18 October 2010

Read This Not That: YA Novels About Young Women with Disturbingly Excellent Survival Skills

Read THIS:


Both books feature interesting, survival-minded young heroines (with names that are a variation of Kat) who could probably kill you in under a minute if they wanted to. Both young women are put in a position of fighting others against their will, both are deadly with bow and arrow, both get crushes on pretty boys who are also talented fighters, and both end up sparking local rebellions when they get grumpy about having to fight people against their will. Both books also have crack in their pages so you won’t be able to stop reading them once you start.

In Graceling, however, Katsa spends her time honestly confused and conflicted about her role, and actively tries to forge her own place in her world, given her abilities and limitations. Even before the book begins, she’s standing up for her own ideas and making a difference. When Katsa is conflicted, the writing is clear and she remains sympathetic. She doesn’t take out her feelings on others, but does her best to take responsibility for herself.

By contrast, Katniss, the main character of The Hunger Games, is pushed into things against her will, and doesn’t have any goals besides staying alive. All her rebellious actions seem to be by accident, she actively tries to go back to her normal life as quickly and easily as possible, and she isn’t above treating other people badly if it means getting her way. She doesn’t seem to have many principles besides the protection of herself and her family, and while her situations are sympathetic, her character isn’t someone you’d want as a friend.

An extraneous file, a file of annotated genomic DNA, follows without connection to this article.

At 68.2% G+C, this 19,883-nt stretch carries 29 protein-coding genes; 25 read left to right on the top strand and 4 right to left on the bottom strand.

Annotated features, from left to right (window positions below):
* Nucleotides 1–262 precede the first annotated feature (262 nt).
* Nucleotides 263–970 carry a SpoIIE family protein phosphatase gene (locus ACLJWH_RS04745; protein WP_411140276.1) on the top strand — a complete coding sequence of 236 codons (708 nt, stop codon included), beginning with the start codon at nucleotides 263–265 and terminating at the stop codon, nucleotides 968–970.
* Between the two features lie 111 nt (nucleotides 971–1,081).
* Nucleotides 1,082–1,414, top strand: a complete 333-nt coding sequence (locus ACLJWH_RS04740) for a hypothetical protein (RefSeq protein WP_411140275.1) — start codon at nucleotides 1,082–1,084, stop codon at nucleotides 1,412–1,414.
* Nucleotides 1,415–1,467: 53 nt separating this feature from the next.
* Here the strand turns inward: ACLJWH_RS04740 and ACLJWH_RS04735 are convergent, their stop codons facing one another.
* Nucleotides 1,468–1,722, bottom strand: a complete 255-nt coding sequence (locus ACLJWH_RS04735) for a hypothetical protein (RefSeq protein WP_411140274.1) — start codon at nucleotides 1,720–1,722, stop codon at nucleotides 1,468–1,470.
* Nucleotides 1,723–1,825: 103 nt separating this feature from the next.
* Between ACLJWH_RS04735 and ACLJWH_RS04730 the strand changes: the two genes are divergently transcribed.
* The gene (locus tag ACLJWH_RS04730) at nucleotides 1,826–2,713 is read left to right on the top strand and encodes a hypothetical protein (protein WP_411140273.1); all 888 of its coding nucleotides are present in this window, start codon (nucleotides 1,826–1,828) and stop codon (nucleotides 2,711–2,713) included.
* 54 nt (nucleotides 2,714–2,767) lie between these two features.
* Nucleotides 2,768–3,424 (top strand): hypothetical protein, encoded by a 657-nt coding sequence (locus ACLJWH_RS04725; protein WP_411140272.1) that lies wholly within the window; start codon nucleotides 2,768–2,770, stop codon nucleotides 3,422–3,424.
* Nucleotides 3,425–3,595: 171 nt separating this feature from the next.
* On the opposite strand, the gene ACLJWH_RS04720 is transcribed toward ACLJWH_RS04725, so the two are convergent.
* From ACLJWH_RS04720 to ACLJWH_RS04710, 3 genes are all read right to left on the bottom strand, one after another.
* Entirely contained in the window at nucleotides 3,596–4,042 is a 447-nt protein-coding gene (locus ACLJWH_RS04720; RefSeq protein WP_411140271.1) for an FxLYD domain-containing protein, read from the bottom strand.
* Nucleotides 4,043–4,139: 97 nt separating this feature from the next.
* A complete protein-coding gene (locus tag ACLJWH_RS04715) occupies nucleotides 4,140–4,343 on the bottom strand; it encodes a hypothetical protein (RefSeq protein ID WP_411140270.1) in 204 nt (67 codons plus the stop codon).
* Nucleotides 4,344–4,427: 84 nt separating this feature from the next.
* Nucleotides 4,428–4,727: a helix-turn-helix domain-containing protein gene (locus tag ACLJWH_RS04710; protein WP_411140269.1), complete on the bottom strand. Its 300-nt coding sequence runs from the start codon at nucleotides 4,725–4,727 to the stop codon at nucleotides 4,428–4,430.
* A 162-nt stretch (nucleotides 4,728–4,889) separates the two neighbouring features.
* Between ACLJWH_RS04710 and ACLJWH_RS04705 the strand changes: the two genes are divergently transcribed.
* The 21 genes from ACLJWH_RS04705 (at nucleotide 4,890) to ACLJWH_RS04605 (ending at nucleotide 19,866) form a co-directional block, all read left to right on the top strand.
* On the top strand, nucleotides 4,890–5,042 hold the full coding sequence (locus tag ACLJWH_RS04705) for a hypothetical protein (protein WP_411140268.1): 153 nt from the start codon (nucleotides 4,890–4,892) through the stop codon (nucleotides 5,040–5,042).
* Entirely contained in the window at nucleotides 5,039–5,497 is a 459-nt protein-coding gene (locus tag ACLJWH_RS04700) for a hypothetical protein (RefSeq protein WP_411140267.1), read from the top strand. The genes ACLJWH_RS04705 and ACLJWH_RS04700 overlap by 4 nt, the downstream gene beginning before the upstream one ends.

When Katniss is mad about something, she complains. When Katsa is mad, she actively tries to fix the problem. Both young women are torn about their potential love interests, but Katsa remains honest with herself and the boy in question, even through her confusion. Katniss is a manipulator, and stays self-centered throughout, growing and changing very little.

The Hunger Games isn’t wholly without merit – its world is darker, and its heroine is sometimes realistically confused about adolescent issues. But Katniss doesn’t have the intelligence and drive that make Katsa so memorable.


  1. I feel this is an appropriate moment to tell you that I put a young woman in the Holds queue for Hunger Games today, remembered your booktalk, and gave her Graceling to read while she waited.

  2. Honestly, I did enjoy both books. But with Hunger Games the reader sees a lot of things before Katness realizes them, making her more... "dumb like box of rocks" - whearas I was surprised along with Katsa about everything, and learned everything along with her - I actually gasped out loud at one of the "twists" toward the end of the book.

    It's partly a different narration style, would be my main point.